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Many consumers think that they should not pay early termination fees when they want to cancel their cell phone services before the terms of the contracts have expired. Sometimes their reasons are valid, such as a loss of service. Other times they're not, such as wanting a new phone that is only offered by another carrier.

Regardless of the reason, consumers don't have many options for getting out of a contract early without paying a fee. The options they do have can be challenging, stressful and time consuming. Learn about some options you can try in my Financial Edge article for Investopedia, Tips for Getting Out of a Cell Phone Contract.

Great Financing Deals on Popular 2011 Cars

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Looking to buy a new car? Now is a good time. 2012 models are coming out, so dealers will want to unload their remaining 2011 inventory. Also, a number of great financing deals mean that borrowing money to buy a car isn't such a terrible idea. Here are some of the deals currently available from six top automakers.

1. Honda: Civic Sedan or Coupe, 0.9% APR for 24-36 months or 1.9% for 37-60 months through 9/6/11. Learn more about this Honda deal here. There are also deals starting at 1.9% or 2.9% for many other models.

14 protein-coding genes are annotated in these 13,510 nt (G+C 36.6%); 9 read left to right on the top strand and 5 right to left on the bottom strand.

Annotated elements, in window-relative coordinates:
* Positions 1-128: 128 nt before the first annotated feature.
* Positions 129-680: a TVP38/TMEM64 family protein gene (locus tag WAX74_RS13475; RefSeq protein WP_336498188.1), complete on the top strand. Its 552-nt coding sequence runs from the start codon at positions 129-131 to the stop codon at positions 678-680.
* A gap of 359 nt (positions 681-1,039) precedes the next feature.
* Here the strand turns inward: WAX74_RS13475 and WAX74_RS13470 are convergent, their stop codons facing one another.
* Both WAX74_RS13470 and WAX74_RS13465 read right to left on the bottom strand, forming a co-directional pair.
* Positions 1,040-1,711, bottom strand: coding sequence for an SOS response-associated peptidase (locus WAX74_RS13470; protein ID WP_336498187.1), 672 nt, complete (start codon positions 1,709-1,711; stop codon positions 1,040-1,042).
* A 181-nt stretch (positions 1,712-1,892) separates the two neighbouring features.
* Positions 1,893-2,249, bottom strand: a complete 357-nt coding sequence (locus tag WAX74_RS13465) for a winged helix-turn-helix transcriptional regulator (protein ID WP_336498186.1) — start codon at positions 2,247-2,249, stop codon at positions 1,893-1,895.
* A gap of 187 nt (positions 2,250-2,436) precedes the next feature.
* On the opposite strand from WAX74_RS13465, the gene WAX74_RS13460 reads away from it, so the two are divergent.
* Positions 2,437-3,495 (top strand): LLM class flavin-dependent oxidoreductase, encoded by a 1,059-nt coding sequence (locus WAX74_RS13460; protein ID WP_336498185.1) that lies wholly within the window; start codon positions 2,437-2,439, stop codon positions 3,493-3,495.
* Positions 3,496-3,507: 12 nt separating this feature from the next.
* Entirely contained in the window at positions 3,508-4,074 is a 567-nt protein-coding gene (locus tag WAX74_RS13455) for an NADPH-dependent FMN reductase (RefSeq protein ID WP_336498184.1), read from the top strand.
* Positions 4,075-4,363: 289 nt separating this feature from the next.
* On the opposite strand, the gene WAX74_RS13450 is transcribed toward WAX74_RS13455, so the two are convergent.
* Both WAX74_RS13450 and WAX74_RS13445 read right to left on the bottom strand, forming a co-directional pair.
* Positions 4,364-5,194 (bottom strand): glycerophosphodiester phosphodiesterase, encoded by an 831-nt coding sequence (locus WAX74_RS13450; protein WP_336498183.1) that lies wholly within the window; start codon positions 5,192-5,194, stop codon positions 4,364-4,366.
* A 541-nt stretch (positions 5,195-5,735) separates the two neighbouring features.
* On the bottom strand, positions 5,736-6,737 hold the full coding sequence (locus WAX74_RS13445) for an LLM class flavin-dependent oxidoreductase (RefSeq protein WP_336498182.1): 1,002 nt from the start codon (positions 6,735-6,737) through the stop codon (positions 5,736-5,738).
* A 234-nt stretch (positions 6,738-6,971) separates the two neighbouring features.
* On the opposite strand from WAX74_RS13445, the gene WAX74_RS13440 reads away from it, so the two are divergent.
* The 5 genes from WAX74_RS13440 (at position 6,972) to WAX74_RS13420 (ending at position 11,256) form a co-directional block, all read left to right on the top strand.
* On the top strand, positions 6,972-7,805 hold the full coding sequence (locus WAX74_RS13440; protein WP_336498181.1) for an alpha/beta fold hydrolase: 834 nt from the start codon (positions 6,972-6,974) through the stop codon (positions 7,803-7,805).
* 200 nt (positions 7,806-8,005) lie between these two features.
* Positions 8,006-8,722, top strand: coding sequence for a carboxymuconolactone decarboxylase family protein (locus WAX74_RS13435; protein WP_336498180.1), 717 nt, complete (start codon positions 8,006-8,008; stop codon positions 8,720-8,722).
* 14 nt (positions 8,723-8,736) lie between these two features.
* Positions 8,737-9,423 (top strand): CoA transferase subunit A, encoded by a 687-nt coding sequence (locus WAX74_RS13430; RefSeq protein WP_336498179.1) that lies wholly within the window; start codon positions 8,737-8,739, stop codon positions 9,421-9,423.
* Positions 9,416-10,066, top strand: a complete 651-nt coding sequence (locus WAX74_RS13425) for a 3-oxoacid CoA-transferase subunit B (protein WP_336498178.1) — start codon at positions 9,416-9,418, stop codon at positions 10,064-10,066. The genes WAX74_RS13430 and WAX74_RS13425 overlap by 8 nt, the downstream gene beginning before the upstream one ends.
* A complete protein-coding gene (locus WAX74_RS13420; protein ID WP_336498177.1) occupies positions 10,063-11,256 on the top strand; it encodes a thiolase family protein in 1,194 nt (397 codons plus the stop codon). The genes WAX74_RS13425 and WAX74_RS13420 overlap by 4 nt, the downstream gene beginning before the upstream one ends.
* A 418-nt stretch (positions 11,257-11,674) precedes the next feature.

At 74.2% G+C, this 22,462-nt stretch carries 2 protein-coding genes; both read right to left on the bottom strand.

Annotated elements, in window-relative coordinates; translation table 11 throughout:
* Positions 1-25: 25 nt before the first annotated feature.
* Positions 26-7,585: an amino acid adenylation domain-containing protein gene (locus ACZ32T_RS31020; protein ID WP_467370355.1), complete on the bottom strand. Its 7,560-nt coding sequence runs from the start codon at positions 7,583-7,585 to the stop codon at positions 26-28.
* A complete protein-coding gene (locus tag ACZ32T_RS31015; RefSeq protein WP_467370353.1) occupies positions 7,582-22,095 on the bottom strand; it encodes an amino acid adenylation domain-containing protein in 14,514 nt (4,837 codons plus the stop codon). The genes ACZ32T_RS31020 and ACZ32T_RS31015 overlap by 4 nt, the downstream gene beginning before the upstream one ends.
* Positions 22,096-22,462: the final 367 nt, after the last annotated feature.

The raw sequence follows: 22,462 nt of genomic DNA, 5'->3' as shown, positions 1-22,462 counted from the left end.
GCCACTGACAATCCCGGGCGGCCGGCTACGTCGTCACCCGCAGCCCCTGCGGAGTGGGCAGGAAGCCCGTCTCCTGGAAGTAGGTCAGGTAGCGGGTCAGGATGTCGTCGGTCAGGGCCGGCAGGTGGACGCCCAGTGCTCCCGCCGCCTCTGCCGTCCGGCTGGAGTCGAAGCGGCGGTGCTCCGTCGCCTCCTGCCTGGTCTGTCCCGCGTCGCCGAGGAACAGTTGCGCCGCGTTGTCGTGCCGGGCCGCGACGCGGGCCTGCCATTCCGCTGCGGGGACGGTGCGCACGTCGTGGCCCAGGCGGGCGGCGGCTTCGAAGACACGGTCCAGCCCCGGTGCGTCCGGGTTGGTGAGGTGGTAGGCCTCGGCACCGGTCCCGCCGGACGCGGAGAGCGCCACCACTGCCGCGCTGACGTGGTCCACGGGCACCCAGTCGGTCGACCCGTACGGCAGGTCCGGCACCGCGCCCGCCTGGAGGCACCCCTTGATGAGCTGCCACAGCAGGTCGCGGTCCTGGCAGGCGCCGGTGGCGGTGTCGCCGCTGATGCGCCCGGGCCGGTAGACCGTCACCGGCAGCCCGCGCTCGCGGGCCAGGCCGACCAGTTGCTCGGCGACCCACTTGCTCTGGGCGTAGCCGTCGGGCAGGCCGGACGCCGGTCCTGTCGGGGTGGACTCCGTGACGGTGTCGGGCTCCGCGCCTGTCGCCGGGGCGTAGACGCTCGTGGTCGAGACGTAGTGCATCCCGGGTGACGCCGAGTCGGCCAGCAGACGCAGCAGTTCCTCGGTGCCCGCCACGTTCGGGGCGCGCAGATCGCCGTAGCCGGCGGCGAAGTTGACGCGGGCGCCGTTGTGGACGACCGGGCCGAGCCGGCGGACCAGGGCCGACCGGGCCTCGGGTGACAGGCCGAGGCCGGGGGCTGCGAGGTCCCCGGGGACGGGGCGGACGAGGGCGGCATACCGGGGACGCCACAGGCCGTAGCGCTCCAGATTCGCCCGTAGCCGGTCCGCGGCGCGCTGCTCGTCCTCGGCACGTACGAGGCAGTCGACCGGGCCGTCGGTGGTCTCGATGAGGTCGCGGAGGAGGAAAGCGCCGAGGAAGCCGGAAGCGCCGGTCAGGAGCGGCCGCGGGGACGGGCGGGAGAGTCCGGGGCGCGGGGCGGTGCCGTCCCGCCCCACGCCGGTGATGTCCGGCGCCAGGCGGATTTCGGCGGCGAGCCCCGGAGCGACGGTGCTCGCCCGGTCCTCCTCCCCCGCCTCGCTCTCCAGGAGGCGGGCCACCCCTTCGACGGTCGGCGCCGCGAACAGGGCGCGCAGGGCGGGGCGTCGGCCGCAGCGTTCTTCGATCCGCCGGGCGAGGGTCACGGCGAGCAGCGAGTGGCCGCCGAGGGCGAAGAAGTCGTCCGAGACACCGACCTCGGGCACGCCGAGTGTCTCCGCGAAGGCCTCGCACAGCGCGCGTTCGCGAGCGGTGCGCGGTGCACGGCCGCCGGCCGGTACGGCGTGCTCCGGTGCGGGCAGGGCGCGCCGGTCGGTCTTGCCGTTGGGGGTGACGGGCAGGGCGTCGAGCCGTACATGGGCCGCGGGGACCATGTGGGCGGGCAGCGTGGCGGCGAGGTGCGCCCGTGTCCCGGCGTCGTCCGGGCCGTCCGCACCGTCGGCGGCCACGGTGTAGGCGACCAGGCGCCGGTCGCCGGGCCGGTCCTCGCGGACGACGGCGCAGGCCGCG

2. Nissan: Altima, 0.0% APR for up to 60 months or 1.9% for up to 72 months or $1,500 cash back through 8/31/11. Learn more about this Nissan deal here. The Altima was the No. 6 best-selling car in July according to Edmunds.com.

3. Chevy: Malibu, 0.0% APR for 60 months through 9/6/11. Learn more about this Malibu deal here. The Malibu was the No. 8 best-selling car in July according to Edmunds.com. (I wonder if that's because of its popularity as a rental car?)

4. Mazda: Every 2011 model, 0.0% APR for up to 60 months and no payments for 90 days through 8/31/11. Learn more about this Mazda deal here.

5. Hyundai: Sonata, 0.9% APR for up to 36 months, 1.9% for up to 48 months, 2.9% for up to 60 months through 8/31/11. Learn more about this Sonata deal here. The Sonata was the No. 7 best-selling car in July according to Edmunds.com. It also received 25.4% of the vote in Edmunds’ midsize family sedan category for its 2011 Consumer Favorites poll. (Older Hyundais don't have the greatest track record for reliability in Consumer Reports; how the 2011 will fare remains to be seen.)

6. Toyota: Camry or Corolla, 0% APR for 36, 48 or 60 months through 8/31/11. Also includes a complimentary maintenance plan for 2 years or 25,000 miles. Learn more about this Camry deal here. The Camry was the No. 2 best-selling car in July according to Edmunds.com.